Who knew that a German fruit filled bread could demonstrate my learning deficiencies so clearly? As I read through the recipe for Stollen, this week’s bread in Peter Reinhart’s The Bread Baker’s Apprentice, I knew that I had a real challenge on my hands. I could not, for the life of me, figure out how to shape this loaf. I read through the directions at least 4 times and it just didn’t make any sense to me. There were even some pictures to demonstrate the method but I still could not figure it out.
Full disclosure here, I am not really great with written instructions. (I can see my husband laughing his head off right about now as he reads this). I never the read instruction manuals that come with anything new I buy. I believe that things should be designed so that they are intuitive. Usually I end up breaking something before I give in and pull out the manual. I have never assembled anything from Ikea where I did not have at least 3 or more extra bolts or screws left over, leaving me wondering about the stability of whatever I just put together.
Sorry, got a little off track there. I proceeded to make the dough for the Stollen, without a clear plan on how I was going to shape it. I figured that I’d just wing it when I got to that part. The recipe begins with mixing some warm milk with flour and instant yeast to make a sponge.
This mixture is set aside for about an hour, to get all bubbly. The recipe called for golden raisins and candied fruit mix to be soaked in brandy or rum and orange or lemon extract. I remembered my experience with the Panettone bread I made back in November. I hated that bread with the dried fruits soaked in alcohol so I decided to forgo this step. As well, I decided to leave out the citrus extract. I figured I’d get enough citrus flavour from orange and lemon zest. I decided to skip the candied fruits as well and went with a combo of golden raisins, sultana raisins, dried cherries and dried apricots.
Once the sponge was all bubbly, it is added to all-purpose flour, sugar, salt, orange and lemon zest and cinnamon. Butter, an egg and a bit of water are added until a sticky dough is formed. Then about 3/4 of the dried fruit is added. The remainder gets added during shaping. I was feeling a bit lazy and decided to knead the fruit in by machine but it soon became apparent that hand kneading was in order. I dumped the mixture onto the counter and kneaded for about 5 minutes until I had a silky dough and all the fruit was evenly incorporated.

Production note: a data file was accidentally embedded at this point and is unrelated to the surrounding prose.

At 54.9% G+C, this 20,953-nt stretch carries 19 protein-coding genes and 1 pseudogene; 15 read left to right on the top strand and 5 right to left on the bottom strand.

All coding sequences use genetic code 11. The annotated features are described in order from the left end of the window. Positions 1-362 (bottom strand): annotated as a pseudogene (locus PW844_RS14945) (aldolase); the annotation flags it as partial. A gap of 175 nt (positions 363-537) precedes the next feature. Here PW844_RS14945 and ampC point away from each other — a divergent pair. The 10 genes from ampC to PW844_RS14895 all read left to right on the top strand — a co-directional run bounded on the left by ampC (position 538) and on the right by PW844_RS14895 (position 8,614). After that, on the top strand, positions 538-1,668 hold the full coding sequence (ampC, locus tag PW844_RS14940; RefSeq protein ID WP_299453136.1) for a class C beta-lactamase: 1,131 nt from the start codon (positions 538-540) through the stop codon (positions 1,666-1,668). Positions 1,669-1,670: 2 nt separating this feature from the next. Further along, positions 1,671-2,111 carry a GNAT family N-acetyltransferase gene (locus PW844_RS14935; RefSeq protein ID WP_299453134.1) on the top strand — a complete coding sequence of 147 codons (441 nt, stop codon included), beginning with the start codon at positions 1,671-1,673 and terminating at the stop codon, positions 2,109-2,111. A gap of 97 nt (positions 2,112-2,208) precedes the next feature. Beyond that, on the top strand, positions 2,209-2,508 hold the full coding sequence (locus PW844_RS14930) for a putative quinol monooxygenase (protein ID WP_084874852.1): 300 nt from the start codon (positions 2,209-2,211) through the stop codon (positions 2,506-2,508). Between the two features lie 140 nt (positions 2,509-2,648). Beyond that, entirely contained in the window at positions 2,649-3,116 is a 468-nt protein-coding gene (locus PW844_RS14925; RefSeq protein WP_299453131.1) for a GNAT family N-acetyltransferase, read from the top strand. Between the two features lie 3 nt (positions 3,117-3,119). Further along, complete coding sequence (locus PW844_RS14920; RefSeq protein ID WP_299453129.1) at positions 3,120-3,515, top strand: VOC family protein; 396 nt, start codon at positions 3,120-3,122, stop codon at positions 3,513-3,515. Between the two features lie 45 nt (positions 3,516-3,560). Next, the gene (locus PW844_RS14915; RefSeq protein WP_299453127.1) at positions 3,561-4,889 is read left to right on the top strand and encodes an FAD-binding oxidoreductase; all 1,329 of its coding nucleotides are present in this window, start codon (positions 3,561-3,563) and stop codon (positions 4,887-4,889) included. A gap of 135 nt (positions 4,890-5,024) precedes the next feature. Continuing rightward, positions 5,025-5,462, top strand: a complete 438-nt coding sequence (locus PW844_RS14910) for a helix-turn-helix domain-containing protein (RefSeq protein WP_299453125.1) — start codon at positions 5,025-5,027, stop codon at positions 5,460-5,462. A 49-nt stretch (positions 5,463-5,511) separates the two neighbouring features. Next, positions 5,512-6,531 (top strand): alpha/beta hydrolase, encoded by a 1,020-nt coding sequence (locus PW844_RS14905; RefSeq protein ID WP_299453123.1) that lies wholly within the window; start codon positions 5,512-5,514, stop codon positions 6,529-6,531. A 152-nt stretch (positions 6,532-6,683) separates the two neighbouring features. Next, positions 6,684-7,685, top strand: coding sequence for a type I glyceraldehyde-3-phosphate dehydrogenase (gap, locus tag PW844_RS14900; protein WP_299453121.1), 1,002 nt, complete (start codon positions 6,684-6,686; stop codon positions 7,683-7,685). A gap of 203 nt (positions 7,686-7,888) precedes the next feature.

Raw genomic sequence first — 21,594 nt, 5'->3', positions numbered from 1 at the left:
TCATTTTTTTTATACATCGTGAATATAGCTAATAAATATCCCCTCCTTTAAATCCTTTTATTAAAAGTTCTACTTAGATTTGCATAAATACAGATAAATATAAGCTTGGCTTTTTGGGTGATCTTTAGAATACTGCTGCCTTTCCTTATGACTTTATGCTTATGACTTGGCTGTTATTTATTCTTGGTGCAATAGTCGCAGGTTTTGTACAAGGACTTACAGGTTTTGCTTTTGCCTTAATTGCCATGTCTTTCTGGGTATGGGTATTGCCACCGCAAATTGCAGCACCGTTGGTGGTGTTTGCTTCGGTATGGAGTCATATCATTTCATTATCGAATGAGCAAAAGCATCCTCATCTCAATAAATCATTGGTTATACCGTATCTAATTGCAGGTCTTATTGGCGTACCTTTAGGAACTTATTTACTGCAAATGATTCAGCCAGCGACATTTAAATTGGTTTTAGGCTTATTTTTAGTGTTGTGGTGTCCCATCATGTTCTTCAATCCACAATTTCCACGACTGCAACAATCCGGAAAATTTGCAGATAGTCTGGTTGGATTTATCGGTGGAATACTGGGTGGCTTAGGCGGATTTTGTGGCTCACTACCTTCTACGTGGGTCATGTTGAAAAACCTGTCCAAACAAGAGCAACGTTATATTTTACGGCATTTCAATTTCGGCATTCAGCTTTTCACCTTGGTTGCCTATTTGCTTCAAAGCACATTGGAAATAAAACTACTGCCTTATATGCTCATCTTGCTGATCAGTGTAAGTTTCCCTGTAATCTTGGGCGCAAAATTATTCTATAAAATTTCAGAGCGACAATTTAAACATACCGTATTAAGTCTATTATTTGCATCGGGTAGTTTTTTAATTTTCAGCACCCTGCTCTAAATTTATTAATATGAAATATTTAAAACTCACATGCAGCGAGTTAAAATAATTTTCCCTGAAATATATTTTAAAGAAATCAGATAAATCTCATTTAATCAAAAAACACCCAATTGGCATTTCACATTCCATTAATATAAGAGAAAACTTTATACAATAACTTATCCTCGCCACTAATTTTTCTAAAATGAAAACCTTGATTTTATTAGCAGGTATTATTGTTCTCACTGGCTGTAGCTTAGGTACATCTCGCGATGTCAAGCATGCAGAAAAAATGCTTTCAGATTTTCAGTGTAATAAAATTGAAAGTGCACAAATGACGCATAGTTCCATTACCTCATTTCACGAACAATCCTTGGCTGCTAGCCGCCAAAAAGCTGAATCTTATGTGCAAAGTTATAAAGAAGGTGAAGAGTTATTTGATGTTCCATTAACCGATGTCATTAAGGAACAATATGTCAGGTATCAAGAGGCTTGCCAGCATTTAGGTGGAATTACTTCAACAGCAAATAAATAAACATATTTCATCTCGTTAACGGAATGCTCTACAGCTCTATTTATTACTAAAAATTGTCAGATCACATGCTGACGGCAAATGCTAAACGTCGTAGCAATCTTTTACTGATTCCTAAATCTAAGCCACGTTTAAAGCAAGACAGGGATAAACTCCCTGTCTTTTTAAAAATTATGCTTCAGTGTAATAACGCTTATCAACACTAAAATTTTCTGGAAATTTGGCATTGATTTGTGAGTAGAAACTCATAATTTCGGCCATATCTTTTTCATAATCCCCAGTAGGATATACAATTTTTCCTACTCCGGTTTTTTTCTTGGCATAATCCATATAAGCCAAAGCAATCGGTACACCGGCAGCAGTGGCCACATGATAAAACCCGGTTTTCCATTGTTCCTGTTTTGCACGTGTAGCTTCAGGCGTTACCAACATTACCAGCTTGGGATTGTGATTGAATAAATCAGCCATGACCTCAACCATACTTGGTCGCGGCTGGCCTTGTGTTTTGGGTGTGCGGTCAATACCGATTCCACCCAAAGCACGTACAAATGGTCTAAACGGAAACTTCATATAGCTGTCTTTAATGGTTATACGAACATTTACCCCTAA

Then the dough was set aside to rest, covered for about 45 minutes. At that point I figured I’d better do some research to figure out what I was going to do about shaping this bread. I googled Stollen and came up with several variations and shaping suggestions.
There was a wreath shaped stollen from Martha Stewart’s mother. David Lebovitz formed his stollen into simple batards (oval-shaped loaves). My favourite, however, was the stollen shaped like Mick Jagger’s lips from Philadelphia Chef John Gallagher. Once baked, his version is dipped in melted butter and then rolled in a sugar-cinnamon mixture.
I was just about to make the Mick Jagger version when I decided to read the shaping instructions in the Bread Baker’s Apprentice book one last time. Eureka! After my 5th read through I thought I finally understood how to do this. It seemed that the shaping instructions were describing a simple letter fold. Because I am a visual learner, I videoed myself shaping the bread for all you other visual learners out there.
I was quite proud of myself for figuring out how to shape this bread, and I only had to read the instructions 5 times. I was just about to slide the stollen into the oven when a phrase in the instructions caught my eye, “Turn the dough seam side up….” Huh?? I read it one more time and it was on my 6th read through that I finally understood that Peter Reinhart was describing an accordion style fold. So I opened up my stollen and reshaped it.
Although the recipe called for brushing the baked bread with vegetable oil, I opted for melted butter. Then 2 coats of icing sugar and it’s done.
As I baked this bread on Friday, I used it as our Sabbath challah stand-in. I believe that the finished loaf is supposed to symbolize the blanket of baby Jesus. Oh well, the world needs a little more culinary coexistence. It was delicious and a nice change from our usual challah. It was even better toasted with butter for breakfast the next day.
P.S. I just discovered that fellow BBA challenger Kelly of Something Shiny figured out the accordian fold about a month ago and posted about it on her blog. She also originally thought it was a letter fold and only after making it a second time worked out the proper shaping technique.